FROM Nancy Chi Cantalupo
Sexual Assault, Journalism and the Law Late last month, Rolling Stone magazine published a 9000-word story alleging a gang rape at the University of Virginia's Phi Kappa Psi house. Campus administrators suspended fraternities and began an investigation. Then the Washington Post began asking questions — discovering that three crucial witnesses had never been interviewed by Rolling Stone and that the alleged victim herself has told different stories. Rolling Stone magazine first blamed the victim when it learned of the errors. Now it's confessed to bad reporting and worse editing. The incident dramatizes the challenge of getting the story right when it comes to sexual assault on campus. Some say college officials are failing to deal with an epidemic of violence against women. Others say they're trampling on the rights of accused men. Should criminal charges be turned over to the police and government prosecutors?
The longest US war: Will Trump send more troops to Afghanistan? The Trump White House is divided over the Pentagon's request for more troops in Afghanistan—where the US has been fighting for the past 16 years. Is there a formula -- either for "victory" or a political settlement? Is there an end in sight for America's longest war?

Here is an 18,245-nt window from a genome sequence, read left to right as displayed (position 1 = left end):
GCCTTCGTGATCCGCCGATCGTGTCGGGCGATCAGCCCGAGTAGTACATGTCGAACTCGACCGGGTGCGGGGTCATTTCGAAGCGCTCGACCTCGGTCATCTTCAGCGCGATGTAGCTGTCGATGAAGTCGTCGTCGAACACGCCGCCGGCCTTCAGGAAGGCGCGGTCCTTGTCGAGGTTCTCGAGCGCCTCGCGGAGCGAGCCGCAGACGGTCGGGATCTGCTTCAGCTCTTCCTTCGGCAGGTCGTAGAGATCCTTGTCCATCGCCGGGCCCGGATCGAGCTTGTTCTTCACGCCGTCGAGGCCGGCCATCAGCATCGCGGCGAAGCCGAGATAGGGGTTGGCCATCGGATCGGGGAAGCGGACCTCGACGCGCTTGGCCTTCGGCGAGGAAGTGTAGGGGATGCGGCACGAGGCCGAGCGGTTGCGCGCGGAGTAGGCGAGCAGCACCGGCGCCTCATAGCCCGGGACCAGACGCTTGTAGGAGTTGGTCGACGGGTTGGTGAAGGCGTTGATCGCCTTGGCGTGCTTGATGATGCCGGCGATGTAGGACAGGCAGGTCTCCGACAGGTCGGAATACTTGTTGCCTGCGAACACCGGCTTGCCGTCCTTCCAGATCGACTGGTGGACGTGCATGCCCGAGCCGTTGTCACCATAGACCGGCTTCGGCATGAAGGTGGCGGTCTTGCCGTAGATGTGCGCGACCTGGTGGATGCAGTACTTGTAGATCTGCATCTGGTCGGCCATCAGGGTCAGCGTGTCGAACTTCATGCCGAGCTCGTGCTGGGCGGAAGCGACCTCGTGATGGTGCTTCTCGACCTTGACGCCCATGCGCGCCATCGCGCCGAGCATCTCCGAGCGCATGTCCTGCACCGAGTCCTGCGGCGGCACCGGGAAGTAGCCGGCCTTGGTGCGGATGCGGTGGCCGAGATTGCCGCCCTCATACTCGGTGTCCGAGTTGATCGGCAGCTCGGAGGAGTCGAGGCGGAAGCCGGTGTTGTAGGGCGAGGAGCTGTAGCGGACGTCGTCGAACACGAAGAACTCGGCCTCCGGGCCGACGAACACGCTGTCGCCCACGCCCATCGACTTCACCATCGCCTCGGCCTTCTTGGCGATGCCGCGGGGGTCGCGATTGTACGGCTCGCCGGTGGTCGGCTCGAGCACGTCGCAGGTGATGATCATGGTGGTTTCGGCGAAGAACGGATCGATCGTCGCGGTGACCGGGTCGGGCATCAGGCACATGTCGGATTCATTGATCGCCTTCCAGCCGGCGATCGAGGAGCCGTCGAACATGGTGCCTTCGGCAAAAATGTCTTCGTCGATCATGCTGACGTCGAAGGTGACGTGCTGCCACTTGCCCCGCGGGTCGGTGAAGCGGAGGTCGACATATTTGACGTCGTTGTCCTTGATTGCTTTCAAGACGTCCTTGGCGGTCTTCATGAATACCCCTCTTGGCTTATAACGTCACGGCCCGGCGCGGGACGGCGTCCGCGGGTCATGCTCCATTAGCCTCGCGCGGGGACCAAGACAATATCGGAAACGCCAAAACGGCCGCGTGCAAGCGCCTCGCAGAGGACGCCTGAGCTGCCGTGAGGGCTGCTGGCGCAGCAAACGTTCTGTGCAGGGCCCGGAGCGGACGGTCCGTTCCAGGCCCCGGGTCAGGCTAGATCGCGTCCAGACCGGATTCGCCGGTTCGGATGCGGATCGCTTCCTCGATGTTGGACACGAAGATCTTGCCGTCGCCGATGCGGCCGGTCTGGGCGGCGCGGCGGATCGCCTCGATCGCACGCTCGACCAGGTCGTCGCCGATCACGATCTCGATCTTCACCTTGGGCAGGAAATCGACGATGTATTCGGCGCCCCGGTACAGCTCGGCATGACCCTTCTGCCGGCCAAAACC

Trump plays scolder-in-chief with NATO allies At the opening of NATO’s dramatic new headquarters in Brussels today, President Trump acknowledged that Article 5 — promising that “an attack on one nation is an attack on all” -- has only been invoked one time: in the aftermath of September 11. But the President failed to provide what 27 other Alliance members have been waiting for: a re-commitment by America’s new leader to Article 5. Instead, they got a scolding.
Terrorism and tweets, hate speech and murder Just days before an election, Britain is coping with a rash of deadly terrorism, and Prime Minister Theresa May is on the defensive. And again today, President Trump has tweeted criticism of the Mayor of London. Later, a double murder in Portland, Oregon has revealed the ugly past of a supposedly “progressive” city. One immediate question: is “hate speech” protected by the First Amendment?
Replacing Obamacare: Now you see it… now you don’t As the Senate deliberates replacing Obmacare, health coverage for millions of people is at stake. There've been no public hearings, and a draft measure won't be made public. Is the House version so unpopular that that Senate is hiding a version that looks much the same?